seymour (2107) - Maplewood, Missouri, USA - OCT 30, 2012 gregwilsonstl (2614) - St. Louis, Missouri, USA - JAN 6, 2013
2.4 AROMA 6/10 APPEARANCE 4/5 TASTE 3/10 PALATE 3/5 OVERALL 8/20
Clear gold but with lacing. Smells like dirt. Earthy. Ok it’s like a light body ipa. Somewhat fruity.
UPDATED: NOV 13, 2012 Tasted on tap at the Bottleworks in a nonic pint glass. It poured a mostly clear golden color with moderate off-white head and a little lace. This single malt, single hops series reminds me of the Mikeller concept. Except, instead of IPAs, this is along the lines of Schlafly’s flagships Pale Ale and Pi Common, which can be so balanced as to mute the hops. I spoke with two of the brewers, and we all agree we look forward to learning more about Junga hops in an upcoming hops-forward recipe. Nonetheless, this was a nice beer, more akin to a classic English IPA: malty sweet, faintly bready, nutty, biscuity, caramelly, with even fainter fruity ale yeast esters. Despite being so low in the mix, I’m pretty sure I picked-up some of the minty, earthy, licorice-y, cedar-y hops notes of Northern Brewer and Marynka from which Junga is descended. Good stuff, I went back for a growler fill. ryanfolty (2585) - Bourbon County, Minnesota, USA - OCT 29, 2012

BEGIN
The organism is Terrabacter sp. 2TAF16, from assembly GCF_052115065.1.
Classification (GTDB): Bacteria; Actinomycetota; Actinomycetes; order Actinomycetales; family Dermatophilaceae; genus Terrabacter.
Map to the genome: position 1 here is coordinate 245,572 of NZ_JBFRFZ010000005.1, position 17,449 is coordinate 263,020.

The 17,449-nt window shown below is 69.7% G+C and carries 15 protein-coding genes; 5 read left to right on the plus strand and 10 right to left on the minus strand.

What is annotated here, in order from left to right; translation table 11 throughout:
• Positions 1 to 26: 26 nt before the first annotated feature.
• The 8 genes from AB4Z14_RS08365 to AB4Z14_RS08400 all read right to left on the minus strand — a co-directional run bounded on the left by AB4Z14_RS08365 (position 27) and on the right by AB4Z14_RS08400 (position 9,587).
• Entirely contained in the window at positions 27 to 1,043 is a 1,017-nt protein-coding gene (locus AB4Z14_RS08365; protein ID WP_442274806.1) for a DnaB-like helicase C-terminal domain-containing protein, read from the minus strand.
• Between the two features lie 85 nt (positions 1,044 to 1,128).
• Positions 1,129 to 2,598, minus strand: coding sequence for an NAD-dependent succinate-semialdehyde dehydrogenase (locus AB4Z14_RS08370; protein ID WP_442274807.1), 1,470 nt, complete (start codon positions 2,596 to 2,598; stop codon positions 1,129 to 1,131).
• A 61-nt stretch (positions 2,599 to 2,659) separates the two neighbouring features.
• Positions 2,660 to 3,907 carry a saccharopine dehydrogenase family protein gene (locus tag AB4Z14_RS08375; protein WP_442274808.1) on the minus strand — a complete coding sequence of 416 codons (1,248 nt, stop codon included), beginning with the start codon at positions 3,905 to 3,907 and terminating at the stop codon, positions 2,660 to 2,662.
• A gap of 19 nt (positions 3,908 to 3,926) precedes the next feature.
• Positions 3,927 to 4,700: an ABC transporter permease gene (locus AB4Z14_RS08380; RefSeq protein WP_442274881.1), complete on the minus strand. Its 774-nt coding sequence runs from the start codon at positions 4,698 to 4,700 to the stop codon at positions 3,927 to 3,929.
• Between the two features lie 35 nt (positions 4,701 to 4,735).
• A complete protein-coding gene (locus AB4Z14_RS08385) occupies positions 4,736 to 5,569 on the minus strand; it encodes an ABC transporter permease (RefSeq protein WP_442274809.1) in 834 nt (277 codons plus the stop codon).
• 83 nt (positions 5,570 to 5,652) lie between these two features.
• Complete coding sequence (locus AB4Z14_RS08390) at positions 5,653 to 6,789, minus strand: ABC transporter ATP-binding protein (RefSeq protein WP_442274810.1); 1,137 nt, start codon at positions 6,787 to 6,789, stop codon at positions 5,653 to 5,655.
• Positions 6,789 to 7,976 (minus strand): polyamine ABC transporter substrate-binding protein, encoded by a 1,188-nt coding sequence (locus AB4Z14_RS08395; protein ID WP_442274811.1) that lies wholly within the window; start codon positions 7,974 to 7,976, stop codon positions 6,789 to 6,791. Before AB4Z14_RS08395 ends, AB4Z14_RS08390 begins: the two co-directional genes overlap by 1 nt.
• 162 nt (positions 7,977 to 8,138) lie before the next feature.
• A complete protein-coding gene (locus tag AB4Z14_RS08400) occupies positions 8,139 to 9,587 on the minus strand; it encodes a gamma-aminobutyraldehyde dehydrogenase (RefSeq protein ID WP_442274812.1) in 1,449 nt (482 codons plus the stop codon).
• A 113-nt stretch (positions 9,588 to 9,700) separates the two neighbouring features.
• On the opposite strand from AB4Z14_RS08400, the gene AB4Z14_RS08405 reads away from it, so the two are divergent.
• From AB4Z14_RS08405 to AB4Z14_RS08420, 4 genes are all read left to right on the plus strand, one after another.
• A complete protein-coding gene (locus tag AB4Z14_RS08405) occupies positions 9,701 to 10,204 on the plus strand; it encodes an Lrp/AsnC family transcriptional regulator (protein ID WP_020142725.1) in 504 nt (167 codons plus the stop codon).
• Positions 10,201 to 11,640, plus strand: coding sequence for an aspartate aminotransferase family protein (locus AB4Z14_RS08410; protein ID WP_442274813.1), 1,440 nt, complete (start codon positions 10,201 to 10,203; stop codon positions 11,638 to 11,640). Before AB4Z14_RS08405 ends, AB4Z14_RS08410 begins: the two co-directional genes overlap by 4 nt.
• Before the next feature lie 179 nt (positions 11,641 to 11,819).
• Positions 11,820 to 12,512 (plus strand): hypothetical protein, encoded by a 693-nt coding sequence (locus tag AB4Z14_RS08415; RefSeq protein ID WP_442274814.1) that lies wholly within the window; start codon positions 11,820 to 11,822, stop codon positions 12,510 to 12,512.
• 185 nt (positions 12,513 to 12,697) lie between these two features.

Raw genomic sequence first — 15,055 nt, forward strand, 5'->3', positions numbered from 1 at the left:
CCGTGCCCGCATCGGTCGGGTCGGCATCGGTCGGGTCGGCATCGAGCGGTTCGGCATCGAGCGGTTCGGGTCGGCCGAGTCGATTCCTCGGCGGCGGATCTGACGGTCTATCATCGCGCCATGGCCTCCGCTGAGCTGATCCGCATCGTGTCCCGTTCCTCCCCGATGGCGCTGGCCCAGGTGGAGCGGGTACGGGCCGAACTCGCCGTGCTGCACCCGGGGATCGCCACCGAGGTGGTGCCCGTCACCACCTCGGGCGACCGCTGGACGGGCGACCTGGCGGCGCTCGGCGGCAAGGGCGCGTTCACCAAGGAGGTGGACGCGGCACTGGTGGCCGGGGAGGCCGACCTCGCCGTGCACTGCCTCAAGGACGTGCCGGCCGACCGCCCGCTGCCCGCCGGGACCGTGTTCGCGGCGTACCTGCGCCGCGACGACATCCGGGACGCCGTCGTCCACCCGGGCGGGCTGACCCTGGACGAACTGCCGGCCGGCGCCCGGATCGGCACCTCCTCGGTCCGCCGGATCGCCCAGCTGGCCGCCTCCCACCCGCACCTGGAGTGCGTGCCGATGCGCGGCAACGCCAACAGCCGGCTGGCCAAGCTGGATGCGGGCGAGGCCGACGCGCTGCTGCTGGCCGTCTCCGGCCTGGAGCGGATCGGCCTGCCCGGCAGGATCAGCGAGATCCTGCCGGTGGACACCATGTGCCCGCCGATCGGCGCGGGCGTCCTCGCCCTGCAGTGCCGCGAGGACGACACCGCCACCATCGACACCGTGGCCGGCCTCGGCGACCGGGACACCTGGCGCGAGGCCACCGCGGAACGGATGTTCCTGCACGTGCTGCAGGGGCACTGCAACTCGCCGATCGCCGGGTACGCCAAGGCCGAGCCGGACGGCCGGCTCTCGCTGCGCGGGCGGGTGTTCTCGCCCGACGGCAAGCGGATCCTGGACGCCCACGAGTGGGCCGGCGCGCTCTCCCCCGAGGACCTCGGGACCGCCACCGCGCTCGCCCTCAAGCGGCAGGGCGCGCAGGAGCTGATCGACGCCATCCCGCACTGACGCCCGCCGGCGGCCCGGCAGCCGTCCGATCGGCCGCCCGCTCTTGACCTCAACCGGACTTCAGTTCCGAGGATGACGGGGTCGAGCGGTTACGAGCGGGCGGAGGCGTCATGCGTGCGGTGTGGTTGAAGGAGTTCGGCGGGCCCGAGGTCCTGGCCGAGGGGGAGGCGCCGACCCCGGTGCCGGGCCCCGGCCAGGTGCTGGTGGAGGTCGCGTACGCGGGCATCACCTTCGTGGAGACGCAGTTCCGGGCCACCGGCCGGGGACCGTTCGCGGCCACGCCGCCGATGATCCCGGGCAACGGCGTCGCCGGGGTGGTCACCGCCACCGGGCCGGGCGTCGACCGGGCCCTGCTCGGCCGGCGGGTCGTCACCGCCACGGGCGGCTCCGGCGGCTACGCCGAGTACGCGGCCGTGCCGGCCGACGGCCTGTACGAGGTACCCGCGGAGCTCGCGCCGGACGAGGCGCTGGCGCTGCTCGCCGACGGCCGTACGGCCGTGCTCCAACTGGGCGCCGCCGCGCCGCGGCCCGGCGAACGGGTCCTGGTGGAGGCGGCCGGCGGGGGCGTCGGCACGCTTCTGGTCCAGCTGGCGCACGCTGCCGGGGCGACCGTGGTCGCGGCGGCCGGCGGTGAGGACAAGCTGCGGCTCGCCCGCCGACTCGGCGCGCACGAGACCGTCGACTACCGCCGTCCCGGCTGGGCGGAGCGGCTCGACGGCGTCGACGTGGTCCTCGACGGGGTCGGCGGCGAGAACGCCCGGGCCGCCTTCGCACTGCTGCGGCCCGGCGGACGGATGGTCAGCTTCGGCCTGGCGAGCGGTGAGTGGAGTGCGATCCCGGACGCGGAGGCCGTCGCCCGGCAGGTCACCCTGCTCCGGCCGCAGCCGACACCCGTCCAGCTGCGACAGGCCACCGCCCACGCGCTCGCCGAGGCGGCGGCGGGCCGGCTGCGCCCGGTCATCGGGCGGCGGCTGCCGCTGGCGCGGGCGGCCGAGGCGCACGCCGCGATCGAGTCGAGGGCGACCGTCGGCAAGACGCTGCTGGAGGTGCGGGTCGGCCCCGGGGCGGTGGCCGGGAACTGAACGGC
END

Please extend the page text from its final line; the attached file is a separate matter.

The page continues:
October 29, 2012 on tap at bottle works. Clear yellow pour with big head that faded quickly and nice lacing. Sweet, malty and fruity aroma and taste. Finish had some spice and mild bitterness. Thin to medium bodied and light carbonation. vyvvy (6639) - St. Louis, Missouri, USA - OCT 28, 2012
Pours clear yellow with a white head. The aroma has spicy / grassy hops notes with some pale malt and bread. Medium / light slick body with a small amount of fairly soft carbonation. The flavor starts with a refreshing spicy / grassy / herbal hop character then some pretty sweet maltiness comes into the mix. There is a bit of pepper as well. The finish is pretty spicy and some more alcohol than I’d expect for a 6.5% beer. Interesting beer - I like the hop presence from Junga, but the maltiness gives more sweetness than I’d like.